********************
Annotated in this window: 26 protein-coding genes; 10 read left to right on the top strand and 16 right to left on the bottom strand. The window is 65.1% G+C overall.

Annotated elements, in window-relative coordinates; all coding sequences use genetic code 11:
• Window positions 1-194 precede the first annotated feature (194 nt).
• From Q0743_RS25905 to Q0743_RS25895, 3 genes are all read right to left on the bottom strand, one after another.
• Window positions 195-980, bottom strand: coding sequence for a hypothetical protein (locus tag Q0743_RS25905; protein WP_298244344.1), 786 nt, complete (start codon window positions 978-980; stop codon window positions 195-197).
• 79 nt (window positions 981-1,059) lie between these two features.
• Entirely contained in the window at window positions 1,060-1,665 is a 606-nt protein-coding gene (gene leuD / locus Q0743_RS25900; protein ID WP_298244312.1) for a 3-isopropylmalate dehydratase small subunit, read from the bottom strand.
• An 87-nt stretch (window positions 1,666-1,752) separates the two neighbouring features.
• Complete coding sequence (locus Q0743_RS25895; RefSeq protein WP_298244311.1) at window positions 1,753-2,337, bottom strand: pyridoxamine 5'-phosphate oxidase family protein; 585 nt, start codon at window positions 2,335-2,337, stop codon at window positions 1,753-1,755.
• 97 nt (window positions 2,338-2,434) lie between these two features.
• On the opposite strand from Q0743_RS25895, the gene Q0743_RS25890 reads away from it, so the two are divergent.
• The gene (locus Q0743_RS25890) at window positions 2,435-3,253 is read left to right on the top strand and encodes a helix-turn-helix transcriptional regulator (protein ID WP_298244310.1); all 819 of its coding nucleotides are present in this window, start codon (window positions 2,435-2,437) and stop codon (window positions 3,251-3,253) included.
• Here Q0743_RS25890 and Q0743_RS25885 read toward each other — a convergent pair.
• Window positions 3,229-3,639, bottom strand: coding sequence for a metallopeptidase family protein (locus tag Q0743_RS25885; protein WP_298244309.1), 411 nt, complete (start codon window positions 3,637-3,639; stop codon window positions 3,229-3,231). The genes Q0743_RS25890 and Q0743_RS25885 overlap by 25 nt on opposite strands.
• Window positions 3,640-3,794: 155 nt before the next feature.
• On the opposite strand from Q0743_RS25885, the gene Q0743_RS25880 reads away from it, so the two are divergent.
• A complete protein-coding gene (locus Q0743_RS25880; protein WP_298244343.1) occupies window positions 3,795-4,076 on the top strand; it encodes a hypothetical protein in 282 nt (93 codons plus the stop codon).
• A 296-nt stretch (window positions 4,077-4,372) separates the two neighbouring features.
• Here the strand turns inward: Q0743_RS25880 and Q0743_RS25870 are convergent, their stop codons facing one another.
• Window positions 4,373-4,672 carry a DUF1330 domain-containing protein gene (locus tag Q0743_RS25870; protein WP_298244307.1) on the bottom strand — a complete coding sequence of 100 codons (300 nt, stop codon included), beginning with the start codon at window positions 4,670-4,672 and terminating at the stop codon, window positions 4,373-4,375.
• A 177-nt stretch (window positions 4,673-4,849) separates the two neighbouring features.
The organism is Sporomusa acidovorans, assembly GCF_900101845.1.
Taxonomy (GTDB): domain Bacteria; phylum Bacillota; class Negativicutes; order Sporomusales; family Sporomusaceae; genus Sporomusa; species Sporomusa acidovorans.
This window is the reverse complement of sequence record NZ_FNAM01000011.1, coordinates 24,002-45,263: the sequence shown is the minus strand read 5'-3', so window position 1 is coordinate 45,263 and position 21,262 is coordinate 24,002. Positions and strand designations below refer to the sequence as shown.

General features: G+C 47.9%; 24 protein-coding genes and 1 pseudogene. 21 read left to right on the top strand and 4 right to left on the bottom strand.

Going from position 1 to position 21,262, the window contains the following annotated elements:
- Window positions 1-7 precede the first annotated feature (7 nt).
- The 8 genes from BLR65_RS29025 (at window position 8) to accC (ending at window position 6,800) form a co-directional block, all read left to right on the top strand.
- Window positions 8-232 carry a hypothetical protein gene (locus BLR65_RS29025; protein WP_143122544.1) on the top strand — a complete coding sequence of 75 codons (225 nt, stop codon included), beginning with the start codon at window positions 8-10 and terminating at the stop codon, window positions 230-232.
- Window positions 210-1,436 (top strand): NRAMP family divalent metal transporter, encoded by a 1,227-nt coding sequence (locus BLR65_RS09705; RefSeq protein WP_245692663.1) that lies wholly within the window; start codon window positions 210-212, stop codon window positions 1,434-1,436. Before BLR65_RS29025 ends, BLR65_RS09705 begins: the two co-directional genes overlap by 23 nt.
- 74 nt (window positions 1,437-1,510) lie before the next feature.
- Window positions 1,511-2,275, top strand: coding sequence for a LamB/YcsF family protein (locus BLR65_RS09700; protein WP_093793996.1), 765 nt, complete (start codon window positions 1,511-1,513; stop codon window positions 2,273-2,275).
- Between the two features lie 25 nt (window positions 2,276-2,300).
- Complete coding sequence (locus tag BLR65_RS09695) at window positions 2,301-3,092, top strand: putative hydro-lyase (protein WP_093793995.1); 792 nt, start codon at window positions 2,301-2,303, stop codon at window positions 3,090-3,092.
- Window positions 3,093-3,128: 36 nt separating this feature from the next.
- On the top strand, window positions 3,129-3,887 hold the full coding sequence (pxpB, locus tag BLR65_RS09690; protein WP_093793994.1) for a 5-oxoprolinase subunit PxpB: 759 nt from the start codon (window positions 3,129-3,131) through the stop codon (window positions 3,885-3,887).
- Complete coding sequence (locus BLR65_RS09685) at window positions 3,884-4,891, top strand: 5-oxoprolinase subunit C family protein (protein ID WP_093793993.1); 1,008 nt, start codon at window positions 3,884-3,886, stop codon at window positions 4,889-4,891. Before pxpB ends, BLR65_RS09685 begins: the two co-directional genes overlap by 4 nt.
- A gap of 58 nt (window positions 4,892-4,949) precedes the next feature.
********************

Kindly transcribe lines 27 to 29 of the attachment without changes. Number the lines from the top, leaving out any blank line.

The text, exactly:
- Window positions 1-7 precede the first annotated feature (7 nt).
- The 8 genes from BLR65_RS29025 (at window position 8) to accC (ending at window position 6,800) form a co-directional block, all read left to right on the top strand.
- Window positions 8-232 carry a hypothetical protein gene (locus BLR65_RS29025; protein WP_143122544.1) on the top strand — a complete coding sequence of 75 codons (225 nt, stop codon included), beginning with the start codon at window positions 8-10 and terminating at the stop codon, window positions 230-232.